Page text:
We’re trying to get at the deep motivations for why people and organisations are doing things, rather than what’s on the surface.
As with other forms of marketing-as-usual, creating content can be a tricky little tightrope to walk. Balancing between the need of marketing material as brute function, and you and your organization’s inner purpose. Often, authenticity becomes the sacrificial lamb on the altar of efficiency and reach. This doesn’t have to be the case.
The internet is filled with really helpful resources, millions of articles on all sorts of topics, and this is pretty great. There is exponentially more information at our fingertips at any given second than at any other time in our species’ existence. However, there has been a Huxleyan increase in noise rather than signal. Consumers, seekers, searchers, and learners have a harder and harder time filtering and differentiating this signal from the noise, leading to skewed, underreached information at least, and misinformed and potentially harmful information at worst.
In other words, as an organisation creating content for people to digest, there’s a tension that needs addressed: How do I balance my organisation’s inherent drive to steer people towards itself (for business or otherwise) while genuinely helping people and maintaining editorial integrity?
This tension pops up everywhere for businesses and organisations alike and most often leads to slightly biased or misleading content, and an uncomfortable feeling of not really having told the full truth. For instance, as a psychotherapist, we might hire a marketing agency who writes an article on how to treat burnout and why therapy can help with that, but then what gets left out is other treatment methods – for instance working on the body. Or then if we’re a chiropractor and do the same but the agency does’t mention competing options like osteopathy or nutrition. So while we met the basic criteria for help, and while the content is useful, there’s a nagging feeling that it’s still not quite sitting right.
There’s a number of reasons for why this doesn’t feel right, but I think it mainly boils down to a sense of treating people like objects, slightly misrepresenting the truth, or simply being hands off and waiting for the analytics at the end of the month.
Another issue with marketing-as-usual approaches is that a lot of content has lost its soul – or never had a soul to begin with! Technical jargon plasters business sites and there’s a lot of pandering to the reader, rather than what you believe in your heart. The whole premise of SEO is that you find the words people search and then fit your content to those words in a top down process. That can be good because you answer what’s being asked, but you also need to have space where you say what you truly believe, despite what people ask or how they phrase it. We really want to help companies speak authentically and be genuinely helpful, rather than just conduits for people making purchases or telling them what they want to hear, while being mindful of SEO best practices.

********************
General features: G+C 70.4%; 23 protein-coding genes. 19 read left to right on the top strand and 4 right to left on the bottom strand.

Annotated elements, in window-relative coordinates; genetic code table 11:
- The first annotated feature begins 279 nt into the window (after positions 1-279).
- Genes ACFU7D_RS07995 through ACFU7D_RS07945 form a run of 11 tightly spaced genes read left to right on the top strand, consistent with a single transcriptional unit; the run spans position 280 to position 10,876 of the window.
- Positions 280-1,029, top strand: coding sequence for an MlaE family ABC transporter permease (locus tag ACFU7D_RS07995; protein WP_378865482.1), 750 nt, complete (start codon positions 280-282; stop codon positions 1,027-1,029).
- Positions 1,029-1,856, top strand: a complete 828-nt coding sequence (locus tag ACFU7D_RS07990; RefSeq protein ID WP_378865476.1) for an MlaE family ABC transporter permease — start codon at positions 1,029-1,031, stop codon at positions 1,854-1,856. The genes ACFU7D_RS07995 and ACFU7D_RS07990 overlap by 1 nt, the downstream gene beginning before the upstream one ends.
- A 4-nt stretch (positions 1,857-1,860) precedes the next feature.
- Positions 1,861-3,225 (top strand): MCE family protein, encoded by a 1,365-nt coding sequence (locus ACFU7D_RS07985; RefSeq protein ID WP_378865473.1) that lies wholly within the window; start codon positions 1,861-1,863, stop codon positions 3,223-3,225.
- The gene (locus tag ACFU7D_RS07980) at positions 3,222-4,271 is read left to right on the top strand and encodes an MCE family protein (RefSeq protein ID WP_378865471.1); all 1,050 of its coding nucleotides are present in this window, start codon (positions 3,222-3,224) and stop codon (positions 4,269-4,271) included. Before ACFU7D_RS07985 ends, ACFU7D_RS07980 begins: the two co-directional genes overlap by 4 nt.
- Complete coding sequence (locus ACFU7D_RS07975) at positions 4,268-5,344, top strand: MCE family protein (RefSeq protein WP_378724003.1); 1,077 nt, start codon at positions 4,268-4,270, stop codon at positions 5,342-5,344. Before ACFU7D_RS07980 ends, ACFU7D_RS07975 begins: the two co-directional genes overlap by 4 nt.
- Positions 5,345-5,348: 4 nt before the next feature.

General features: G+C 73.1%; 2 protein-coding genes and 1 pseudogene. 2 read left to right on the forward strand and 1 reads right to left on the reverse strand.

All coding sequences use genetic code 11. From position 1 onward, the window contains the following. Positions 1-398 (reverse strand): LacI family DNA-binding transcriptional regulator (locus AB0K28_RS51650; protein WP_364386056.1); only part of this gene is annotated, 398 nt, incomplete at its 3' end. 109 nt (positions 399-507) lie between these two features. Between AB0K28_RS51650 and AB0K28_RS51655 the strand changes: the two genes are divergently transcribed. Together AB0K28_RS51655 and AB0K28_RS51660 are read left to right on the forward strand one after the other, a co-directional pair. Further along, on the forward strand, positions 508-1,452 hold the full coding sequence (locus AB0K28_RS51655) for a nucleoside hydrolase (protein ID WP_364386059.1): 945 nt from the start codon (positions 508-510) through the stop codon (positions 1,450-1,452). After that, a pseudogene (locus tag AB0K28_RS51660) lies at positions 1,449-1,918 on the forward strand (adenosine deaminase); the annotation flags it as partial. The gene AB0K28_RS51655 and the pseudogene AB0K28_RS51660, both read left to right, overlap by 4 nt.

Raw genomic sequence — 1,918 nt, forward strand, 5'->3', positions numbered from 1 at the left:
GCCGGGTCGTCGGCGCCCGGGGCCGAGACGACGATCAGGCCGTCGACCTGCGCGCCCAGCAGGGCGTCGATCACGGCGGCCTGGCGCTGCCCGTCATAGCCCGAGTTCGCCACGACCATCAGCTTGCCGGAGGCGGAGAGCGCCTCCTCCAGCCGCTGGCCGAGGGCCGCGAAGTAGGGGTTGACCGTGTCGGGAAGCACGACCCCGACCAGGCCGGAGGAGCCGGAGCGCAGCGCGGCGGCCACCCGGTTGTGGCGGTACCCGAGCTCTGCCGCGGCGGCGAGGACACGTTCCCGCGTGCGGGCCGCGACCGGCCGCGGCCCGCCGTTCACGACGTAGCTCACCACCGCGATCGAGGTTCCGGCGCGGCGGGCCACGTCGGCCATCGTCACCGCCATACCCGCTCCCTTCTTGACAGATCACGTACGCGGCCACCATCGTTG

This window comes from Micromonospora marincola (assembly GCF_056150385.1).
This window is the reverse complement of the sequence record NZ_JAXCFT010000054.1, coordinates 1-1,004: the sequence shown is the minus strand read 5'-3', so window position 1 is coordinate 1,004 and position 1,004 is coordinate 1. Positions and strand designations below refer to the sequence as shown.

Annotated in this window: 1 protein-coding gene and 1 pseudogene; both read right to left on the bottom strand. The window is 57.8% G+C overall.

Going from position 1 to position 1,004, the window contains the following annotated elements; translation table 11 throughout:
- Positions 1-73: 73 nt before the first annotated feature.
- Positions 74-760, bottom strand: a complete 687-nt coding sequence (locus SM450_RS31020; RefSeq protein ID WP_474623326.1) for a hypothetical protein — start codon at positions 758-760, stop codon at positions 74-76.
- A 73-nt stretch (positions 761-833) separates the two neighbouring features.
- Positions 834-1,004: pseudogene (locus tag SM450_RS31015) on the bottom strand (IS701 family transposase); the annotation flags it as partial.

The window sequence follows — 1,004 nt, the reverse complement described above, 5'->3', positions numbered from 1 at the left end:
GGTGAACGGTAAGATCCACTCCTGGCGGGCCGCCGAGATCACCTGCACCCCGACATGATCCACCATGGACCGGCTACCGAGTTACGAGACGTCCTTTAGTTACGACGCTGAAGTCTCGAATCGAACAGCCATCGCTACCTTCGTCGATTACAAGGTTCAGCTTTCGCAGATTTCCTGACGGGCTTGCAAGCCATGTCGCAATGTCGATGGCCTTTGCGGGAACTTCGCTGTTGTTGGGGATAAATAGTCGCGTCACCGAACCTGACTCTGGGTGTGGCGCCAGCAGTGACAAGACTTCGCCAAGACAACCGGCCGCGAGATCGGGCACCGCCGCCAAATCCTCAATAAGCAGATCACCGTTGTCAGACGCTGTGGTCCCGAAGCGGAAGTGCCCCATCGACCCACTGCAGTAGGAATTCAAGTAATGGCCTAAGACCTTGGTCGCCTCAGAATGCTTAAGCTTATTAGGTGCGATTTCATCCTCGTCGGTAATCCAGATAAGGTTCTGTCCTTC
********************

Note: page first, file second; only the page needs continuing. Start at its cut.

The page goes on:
What We Came Up With
It’s a work-in-progress, but what we came up with is something we’re happy to give to people! It’s got soul, it’s got mojo and it’s got truth. The main thing that changes is that we are organising our content around a higher purpose in which people are involved, rather than on just our individual interests as an organisation. Aligning to this higher-level purpose leads more naturally to truth, respect and dignity.
Here are some tenets to how we do content differently:
- Focussing on purpose alongside profit increases editorial integrity. Editorial content is aligned to the purpose and helping people in that purpose
- It allows you to place people beforeprofit, and to stop treating people like dollar signs
- We measure not just profit, but impact on purpose, people and planet too
- Connects you to the core reason for your organisation
- Uses storytelling as an innate capacity of humans to create meaning
- Profit is seen as the fuelto keep the purpose moving. Without the fuel, the vehicle goes nowhere.
- It allows you to galvanise previously competing companies around a single cause
- It allows room for purpose stories to be updated and changedbased on new information
What It Looks Like in Practice
The approach is split into 3 parts: The Why (Purpose Story), the The Who (Characters) and The How (Journey, Themes and Voice). Then there’s the actual creation of the content, the measurement and then reassessing and realigning based on that.
The Why: The Purpose Story
Why are we even doing what we’re doing? This is the first thing we’ll ask when we start to work together. A lot of the time this is missed out, and this leads to flat, soulless content plans. We sit down and get to the real reason for your organisation’s existence and what makes you (the organisation’s staff) get up in the morning. There will be wildly different ideas from different people (but generally, a number of shared themes) and we want to get them all on a whiteboard. We’re looking for those common threads which are always there, but sometimes hidden. Perhaps something totally novel that wasn’t seen before! This is fun and exciting, and something we really enjoy doing.
For instance, as a wellness or coaching organisation your purpose might be to move people towards a more healthy, happy relationship with life. But perhaps there is a particular concern in the organisation about the amount of people becoming burnt out in society and this is where your unique passion lies. These 2 stories are related but slightly different, and it’s important to find what makes you tick as that’s where the energy is, and it will move you in a different direction.
We then as a group distil this into a purpose story. This is a kind of overarching grand narrative of the larger purpose that your organisation is involved in, how you see it and what needs to be done about it. This can be powerful and is a great thing to point to as your organisation’s reason for existing.
Here’s an example of one of our purpose stories:
Bringing Purpose Back to Life